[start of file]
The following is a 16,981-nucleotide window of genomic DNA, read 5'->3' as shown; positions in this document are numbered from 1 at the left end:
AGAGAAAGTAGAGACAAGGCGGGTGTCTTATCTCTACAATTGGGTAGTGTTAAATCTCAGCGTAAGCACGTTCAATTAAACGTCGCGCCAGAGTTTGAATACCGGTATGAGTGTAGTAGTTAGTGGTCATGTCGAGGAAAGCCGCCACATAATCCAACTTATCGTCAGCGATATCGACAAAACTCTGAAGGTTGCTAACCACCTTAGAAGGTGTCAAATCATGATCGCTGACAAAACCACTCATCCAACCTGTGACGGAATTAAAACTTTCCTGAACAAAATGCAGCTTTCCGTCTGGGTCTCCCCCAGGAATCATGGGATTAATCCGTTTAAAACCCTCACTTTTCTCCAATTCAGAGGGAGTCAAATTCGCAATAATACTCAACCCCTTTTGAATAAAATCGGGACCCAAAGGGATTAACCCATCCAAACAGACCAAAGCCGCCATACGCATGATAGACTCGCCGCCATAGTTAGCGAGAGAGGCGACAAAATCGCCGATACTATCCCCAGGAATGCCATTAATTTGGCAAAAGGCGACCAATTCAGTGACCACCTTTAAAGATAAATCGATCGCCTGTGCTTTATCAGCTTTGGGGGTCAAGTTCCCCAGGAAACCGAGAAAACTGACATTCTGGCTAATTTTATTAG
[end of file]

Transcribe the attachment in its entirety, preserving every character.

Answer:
The following is a 16,981-nucleotide window of genomic DNA, read 5'->3' as shown; positions in this document are numbered from 1 at the left end:
AGAGAAAGTAGAGACAAGGCGGGTGTCTTATCTCTACAATTGGGTAGTGTTAAATCTCAGCGTAAGCACGTTCAATTAAACGTCGCGCCAGAGTTTGAATACCGGTATGAGTGTAGTAGTTAGTGGTCATGTCGAGGAAAGCCGCCACATAATCCAACTTATCGTCAGCGATATCGACAAAACTCTGAAGGTTGCTAACCACCTTAGAAGGTGTCAAATCATGATCGCTGACAAAACCACTCATCCAACCTGTGACGGAATTAAAACTTTCCTGAACAAAATGCAGCTTTCCGTCTGGGTCTCCCCCAGGAATCATGGGATTAATCCGTTTAAAACCCTCACTTTTCTCCAATTCAGAGGGAGTCAAATTCGCAATAATACTCAACCCCTTTTGAATAAAATCGGGACCCAAAGGGATTAACCCATCCAAACAGACCAAAGCCGCCATACGCATGATAGACTCGCCGCCATAGTTAGCGAGAGAGGCGACAAAATCGCCGATACTATCCCCAGGAATGCCATTAATTTGGCAAAAGGCGACCAATTCAGTGACCACCTTTAAAGATAAATCGATCGCCTGTGCTTTATCAGCTTTGGGGGTCAAGTTCCCCAGGAAACCGAGAAAACTGACATTCTGGCTAATTTTATTAG